Three rival schools battle for a spot at CCS

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Photo By Andrea Boyn
HHS competed against Palo Alto and Los Altos High Schools

hile tri-meets are regular for the professional swimming world, March 23 was the first time in HHS swimming history the team participated instead of participating in a regular dual-meet.

Coach Alex Romanko was faced with a scheduling conflict between a student club team event and the LAHS dual-meet. As a solution, the team decided to merge the PAHS vs HHS meet with the LAHS vs HHS dual-meet.

While in a typical duo-meet there may be six competing lanes, during a tri-meet there can be as many as nine.

Incorporating a tri-meet into the season will affect athletes in several different ways. In addition to making the overall season shorter, swimmers will also have one less opportunity to qualify for CCS.

Despite fewer opportunities to compete in CCS, Romanko says that he tries to find as many non-league opportunities that are authorized by CCS  to maintain a good balance.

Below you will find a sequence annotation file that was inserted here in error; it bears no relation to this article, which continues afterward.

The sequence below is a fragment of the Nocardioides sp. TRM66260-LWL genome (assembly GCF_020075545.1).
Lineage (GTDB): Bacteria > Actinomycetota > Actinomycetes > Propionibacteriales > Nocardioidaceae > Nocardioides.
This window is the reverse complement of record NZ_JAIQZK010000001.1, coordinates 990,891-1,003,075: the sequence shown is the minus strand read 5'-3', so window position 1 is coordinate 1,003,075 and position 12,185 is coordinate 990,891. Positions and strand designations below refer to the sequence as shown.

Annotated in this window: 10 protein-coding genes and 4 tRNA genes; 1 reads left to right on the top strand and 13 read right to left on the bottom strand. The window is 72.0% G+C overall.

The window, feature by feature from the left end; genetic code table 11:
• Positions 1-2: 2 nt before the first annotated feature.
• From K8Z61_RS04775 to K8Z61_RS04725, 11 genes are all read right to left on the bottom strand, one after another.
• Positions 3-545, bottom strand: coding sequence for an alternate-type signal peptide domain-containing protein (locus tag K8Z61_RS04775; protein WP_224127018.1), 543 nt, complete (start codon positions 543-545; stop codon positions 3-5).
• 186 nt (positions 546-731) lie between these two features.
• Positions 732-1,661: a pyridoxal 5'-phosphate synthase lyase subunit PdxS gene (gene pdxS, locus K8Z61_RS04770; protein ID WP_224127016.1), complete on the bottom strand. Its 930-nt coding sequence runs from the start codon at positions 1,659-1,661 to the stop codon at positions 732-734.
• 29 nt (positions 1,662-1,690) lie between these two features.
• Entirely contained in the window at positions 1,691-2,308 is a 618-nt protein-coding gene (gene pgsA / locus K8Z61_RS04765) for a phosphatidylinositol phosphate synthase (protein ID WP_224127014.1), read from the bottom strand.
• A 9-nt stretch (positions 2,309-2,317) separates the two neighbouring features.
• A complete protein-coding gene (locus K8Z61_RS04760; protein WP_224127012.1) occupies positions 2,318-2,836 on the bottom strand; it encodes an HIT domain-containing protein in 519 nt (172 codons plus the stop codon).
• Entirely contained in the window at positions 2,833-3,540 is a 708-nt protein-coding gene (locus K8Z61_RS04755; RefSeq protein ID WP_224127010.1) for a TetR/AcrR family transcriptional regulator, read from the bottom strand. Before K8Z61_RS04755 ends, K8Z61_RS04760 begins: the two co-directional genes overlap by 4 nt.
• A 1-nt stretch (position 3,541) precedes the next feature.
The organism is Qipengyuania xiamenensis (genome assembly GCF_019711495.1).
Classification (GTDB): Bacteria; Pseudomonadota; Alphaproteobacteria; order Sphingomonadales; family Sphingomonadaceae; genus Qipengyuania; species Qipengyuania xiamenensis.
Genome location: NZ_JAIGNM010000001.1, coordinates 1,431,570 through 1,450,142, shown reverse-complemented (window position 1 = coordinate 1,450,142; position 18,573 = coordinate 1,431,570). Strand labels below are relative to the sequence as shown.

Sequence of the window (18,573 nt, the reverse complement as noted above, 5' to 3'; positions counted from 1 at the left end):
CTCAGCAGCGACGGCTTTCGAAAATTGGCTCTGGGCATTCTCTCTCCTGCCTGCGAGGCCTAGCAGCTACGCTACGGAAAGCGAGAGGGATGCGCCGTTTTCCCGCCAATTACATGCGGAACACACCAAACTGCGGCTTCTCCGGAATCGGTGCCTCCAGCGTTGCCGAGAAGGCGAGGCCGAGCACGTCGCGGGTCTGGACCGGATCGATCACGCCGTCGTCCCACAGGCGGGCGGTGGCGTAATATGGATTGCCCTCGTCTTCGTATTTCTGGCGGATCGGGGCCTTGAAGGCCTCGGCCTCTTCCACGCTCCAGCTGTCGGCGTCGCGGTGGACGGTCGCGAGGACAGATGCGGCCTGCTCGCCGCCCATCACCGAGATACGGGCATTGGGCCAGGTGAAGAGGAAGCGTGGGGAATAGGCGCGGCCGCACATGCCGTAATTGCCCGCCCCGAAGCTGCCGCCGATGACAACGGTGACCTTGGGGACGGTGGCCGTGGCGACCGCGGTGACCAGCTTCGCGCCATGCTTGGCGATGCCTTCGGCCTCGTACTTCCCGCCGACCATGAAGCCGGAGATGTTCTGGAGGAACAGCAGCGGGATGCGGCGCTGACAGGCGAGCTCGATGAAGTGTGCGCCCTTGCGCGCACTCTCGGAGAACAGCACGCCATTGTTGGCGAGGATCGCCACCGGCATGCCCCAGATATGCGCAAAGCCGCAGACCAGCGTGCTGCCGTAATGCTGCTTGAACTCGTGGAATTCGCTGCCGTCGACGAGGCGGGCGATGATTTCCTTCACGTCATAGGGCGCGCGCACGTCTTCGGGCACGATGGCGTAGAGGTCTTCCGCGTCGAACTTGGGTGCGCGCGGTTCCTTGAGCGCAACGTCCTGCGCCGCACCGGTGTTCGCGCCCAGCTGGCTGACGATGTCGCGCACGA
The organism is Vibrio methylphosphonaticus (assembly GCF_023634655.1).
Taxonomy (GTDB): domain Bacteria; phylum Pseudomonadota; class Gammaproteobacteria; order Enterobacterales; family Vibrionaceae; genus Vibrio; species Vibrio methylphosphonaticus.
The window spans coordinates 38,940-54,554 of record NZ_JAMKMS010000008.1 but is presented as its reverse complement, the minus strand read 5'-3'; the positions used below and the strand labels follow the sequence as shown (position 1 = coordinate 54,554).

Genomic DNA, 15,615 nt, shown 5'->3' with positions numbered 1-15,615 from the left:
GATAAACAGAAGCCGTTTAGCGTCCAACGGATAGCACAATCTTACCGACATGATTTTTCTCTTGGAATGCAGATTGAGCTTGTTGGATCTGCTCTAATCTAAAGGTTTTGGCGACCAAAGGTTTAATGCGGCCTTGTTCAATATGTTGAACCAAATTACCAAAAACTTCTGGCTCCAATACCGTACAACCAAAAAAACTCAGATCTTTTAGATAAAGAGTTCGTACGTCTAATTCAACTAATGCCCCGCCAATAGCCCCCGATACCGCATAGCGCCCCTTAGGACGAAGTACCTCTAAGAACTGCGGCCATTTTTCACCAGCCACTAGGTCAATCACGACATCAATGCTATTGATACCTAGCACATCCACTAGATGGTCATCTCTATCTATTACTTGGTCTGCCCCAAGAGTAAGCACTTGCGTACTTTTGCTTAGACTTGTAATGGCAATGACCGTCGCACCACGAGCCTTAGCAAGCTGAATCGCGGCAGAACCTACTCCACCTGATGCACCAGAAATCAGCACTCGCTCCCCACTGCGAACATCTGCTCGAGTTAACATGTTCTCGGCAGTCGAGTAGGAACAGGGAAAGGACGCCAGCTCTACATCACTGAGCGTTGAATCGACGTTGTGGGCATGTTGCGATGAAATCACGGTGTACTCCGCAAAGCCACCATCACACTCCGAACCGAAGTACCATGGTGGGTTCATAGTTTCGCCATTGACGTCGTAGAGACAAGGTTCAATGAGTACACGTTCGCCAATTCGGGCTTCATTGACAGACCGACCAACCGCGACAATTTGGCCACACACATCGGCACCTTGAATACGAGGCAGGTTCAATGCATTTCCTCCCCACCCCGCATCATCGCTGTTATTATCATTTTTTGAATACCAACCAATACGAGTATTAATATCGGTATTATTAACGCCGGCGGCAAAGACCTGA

Less chances to qualify also implies heightened competition. Many athletes agreed with Romanko that the added bodies in the water contributed to a better energy.

“It was pretty fun because it was a more competitive vibe,” junior Brandon Ligeti said. “Even if you lost to one team, there was still a good chance you could have [beat] the other [team].”

Despite the added nerves, HHS dominated the pool. The Mustangs won three of the four meets in the competition and seven out of eight including both boys and girls.

Although HHS will not be participating in any more tri-meets this year, Romanko said he hopes to have the opportunity to hold one again.

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